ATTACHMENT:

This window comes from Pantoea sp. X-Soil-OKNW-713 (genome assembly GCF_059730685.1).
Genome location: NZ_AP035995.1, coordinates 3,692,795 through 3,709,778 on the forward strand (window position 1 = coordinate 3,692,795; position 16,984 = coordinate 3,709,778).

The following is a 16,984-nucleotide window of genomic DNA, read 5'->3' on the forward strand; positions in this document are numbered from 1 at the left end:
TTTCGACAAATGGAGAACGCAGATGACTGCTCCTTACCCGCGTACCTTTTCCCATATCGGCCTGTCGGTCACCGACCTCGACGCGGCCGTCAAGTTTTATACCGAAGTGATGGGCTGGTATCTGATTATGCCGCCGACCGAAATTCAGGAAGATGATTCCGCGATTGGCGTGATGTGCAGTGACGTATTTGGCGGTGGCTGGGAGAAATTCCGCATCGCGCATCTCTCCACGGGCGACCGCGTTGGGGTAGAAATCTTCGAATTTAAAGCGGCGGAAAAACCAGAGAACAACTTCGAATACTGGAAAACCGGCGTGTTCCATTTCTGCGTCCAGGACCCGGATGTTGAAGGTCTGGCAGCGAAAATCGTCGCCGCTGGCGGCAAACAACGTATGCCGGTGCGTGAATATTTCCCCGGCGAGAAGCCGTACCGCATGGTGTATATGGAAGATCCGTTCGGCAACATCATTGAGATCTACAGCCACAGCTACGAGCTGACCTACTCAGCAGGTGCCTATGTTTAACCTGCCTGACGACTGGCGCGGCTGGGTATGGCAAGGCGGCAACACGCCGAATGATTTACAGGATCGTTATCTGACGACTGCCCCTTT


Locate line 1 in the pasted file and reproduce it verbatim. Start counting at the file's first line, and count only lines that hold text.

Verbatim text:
This window comes from Pantoea sp. X-Soil-OKNW-713 (genome assembly GCF_059730685.1).